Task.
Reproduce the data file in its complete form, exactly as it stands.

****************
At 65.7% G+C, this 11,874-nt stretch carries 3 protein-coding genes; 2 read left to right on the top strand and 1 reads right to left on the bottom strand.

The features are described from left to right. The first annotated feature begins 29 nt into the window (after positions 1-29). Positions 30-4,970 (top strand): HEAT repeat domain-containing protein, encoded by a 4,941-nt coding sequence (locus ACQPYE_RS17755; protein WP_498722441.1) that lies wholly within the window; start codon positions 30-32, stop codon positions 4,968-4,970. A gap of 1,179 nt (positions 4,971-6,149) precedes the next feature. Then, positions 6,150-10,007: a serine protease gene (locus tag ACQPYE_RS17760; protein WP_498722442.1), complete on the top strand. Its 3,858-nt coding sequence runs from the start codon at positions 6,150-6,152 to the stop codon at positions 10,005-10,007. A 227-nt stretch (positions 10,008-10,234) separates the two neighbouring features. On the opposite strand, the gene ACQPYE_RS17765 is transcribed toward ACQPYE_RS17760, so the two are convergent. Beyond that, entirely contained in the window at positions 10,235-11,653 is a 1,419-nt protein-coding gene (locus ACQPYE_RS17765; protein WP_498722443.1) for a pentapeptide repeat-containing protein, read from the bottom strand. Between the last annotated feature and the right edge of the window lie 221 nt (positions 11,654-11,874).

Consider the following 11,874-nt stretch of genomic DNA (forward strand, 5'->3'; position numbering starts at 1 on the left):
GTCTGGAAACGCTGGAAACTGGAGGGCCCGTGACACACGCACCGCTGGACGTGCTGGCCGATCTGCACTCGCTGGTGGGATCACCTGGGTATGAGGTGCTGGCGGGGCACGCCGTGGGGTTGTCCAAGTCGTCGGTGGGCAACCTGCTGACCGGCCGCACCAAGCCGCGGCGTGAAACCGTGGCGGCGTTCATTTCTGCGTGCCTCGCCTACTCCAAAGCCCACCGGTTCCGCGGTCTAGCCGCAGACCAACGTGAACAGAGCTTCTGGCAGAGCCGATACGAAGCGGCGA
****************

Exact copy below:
At 65.7% G+C, this 11,874-nt stretch carries 3 protein-coding genes; 2 read left to right on the top strand and 1 reads right to left on the bottom strand.

The features are described from left to right. The first annotated feature begins 29 nt into the window (after positions 1-29). Positions 30-4,970 (top strand): HEAT repeat domain-containing protein, encoded by a 4,941-nt coding sequence (locus ACQPYE_RS17755; protein WP_498722441.1) that lies wholly within the window; start codon positions 30-32, stop codon positions 4,968-4,970. A gap of 1,179 nt (positions 4,971-6,149) precedes the next feature. Then, positions 6,150-10,007: a serine protease gene (locus tag ACQPYE_RS17760; protein WP_498722442.1), complete on the top strand. Its 3,858-nt coding sequence runs from the start codon at positions 6,150-6,152 to the stop codon at positions 10,005-10,007. A 227-nt stretch (positions 10,008-10,234) separates the two neighbouring features. On the opposite strand, the gene ACQPYE_RS17765 is transcribed toward ACQPYE_RS17760, so the two are convergent. Beyond that, entirely contained in the window at positions 10,235-11,653 is a 1,419-nt protein-coding gene (locus ACQPYE_RS17765; protein WP_498722443.1) for a pentapeptide repeat-containing protein, read from the bottom strand. Between the last annotated feature and the right edge of the window lie 221 nt (positions 11,654-11,874).

Consider the following 11,874-nt stretch of genomic DNA (forward strand, 5'->3'; position numbering starts at 1 on the left):
GTCTGGAAACGCTGGAAACTGGAGGGCCCGTGACACACGCACCGCTGGACGTGCTGGCCGATCTGCACTCGCTGGTGGGATCACCTGGGTATGAGGTGCTGGCGGGGCACGCCGTGGGGTTGTCCAAGTCGTCGGTGGGCAACCTGCTGACCGGCCGCACCAAGCCGCGGCGTGAAACCGTGGCGGCGTTCATTTCTGCGTGCCTCGCCTACTCCAAAGCCCACCGGTTCCGCGGTCTAGCCGCAGACCAACGTGAACAGAGCTTCTGGCAGAGCCGATACGAAGCGGCGA